2012 RIBA Award Winners Announced (10) Rear Extension to 109 Osborne Park, Belfast by ard (ciaran mackel) Architects © Ciaren Mackel
2012 RIBA Award Winners Announced (11) Public Records Office of Northern Ireland, Belfast by Todd Architects © PRONI
2012 RIBA Award Winners Announced (12) Bogbain Mill, Maryburgh by Rural Design © Andrew Lee
2012 RIBA Award Winners Announced (13) Maggie’s Gartnavel, Glasgow by OMA © Philippe Ruault
2012 RIBA Award Winners Announced (14) McLaren Production Centre, Surrey by Foster + Partners © McLaren Marketing Ltd
2012 RIBA Award Winners Announced (15) Student Accommodation, Somerville College, Oxford by Niall McLaughlin Architects
2012 RIBA Award Winners Announced (16) Turner Contemporary, Kent by David Chipperfield Architects © Richard Bryant
2012 RIBA Award Winners Announced (17) The Dyson Centre for Neonatal Care, Bath by Feilden Clegg Bradley Studios © Craig Auckland Fotohaus
2012 RIBA Award Winners Announced (18) Maggie’s South West Wales, Swansea by Kisho Kurokawa Architect & Associates with Garber & James © Thore Garbers
2012 RIBA Award Winners Announced (19) BFI Master Film Store, Warwickshire by Edward Cullinan Architects © BFI
2012 RIBA Award Winners Announced (20) The Hepworth Wakefield, Wakefield by David Chipperfield Architects © Iwan Baan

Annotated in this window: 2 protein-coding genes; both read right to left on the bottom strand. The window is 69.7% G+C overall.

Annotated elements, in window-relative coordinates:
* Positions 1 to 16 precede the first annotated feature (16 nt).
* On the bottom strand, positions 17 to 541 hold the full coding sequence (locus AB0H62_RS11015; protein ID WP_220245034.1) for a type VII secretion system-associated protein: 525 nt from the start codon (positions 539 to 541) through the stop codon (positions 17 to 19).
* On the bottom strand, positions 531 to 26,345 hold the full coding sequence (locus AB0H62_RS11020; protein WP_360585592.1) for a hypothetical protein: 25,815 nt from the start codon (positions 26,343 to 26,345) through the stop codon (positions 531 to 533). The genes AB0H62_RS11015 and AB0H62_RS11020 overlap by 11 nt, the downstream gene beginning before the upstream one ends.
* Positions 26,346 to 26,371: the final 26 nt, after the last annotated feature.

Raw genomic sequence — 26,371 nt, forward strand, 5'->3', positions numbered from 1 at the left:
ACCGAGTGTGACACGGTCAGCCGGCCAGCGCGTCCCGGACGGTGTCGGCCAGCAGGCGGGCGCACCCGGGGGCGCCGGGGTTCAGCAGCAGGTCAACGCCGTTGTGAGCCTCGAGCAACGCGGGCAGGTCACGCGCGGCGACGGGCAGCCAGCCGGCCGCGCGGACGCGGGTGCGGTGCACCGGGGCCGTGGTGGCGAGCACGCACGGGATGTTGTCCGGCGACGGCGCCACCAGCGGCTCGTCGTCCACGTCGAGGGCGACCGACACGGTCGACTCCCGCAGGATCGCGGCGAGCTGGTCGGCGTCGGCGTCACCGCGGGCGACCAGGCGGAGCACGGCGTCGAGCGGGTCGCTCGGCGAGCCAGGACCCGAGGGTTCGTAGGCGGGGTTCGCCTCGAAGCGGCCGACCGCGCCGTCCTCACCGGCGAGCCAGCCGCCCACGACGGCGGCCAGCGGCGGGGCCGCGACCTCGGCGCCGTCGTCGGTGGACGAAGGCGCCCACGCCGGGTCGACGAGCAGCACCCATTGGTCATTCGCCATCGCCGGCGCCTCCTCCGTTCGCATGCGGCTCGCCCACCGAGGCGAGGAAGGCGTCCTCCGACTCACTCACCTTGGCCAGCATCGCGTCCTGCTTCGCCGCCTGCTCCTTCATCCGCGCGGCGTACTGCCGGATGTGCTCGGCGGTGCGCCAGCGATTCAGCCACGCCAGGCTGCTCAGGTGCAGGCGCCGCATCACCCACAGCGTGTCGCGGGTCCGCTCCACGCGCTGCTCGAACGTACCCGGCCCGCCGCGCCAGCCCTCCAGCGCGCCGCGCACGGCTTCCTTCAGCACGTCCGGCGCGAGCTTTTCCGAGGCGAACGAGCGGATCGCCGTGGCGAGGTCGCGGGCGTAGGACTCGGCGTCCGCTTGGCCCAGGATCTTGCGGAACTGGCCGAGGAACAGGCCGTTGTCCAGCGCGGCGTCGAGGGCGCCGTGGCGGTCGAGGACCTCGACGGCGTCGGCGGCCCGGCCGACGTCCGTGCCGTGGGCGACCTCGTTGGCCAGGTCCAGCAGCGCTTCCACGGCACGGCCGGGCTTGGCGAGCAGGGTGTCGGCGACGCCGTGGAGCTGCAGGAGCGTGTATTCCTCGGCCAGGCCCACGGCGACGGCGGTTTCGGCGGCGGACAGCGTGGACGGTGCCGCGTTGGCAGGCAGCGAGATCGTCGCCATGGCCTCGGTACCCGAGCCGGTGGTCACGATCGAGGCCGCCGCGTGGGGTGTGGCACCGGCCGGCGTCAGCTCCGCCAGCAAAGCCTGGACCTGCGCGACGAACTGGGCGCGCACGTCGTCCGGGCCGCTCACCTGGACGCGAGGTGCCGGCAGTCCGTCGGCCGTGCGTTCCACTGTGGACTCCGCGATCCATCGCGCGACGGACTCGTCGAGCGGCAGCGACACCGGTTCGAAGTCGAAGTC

2012 RIBA Award Winners Announced (21) Centre Pompidou - Metz, Metz, France by Shigeru Ban and Jean de Gastine Architectes with Gumuchdjian Architects © Didier Boy de la Tour
2012 RIBA Award Winners Announced (22) FCN 2009, Portelle, Italy by M Guiseppina Grasso Cannizzo
2012 RIBA Award Winners Announced (23) maison L, Yvelines, France by architecturespossibles © George Dupin
2012 RIBA Award Winners Announced (24) PJ Carroll’s Factory, Dundalk, Ireland by Scott Tallon Walker Architects © Paul Tierney
2012 RIBA Award Winners Announced (25) Wexford County Council Headquarters, Wexford, Ireland by Robin Lee Architecture © Andrew Lee

Warsaw’s National Stadium Selected for World Stadium Award 2012 / gmp Architekten

Designed by gmp Architekten, ’s National Stadium prevailed against international competition and won the World Stadium Award in the best multifunctional stadium design and most innovative use of technology categories in stadium design. On the occasion of the 2012 UEFA European Football Championship, the stadium was reconstructed on top of the existing – but since 1988 no longer used and dilapidated – earth wall stadium (Stadion Dziesieciolecia), and re-opened in January of this year. More images and architects’ description after the break.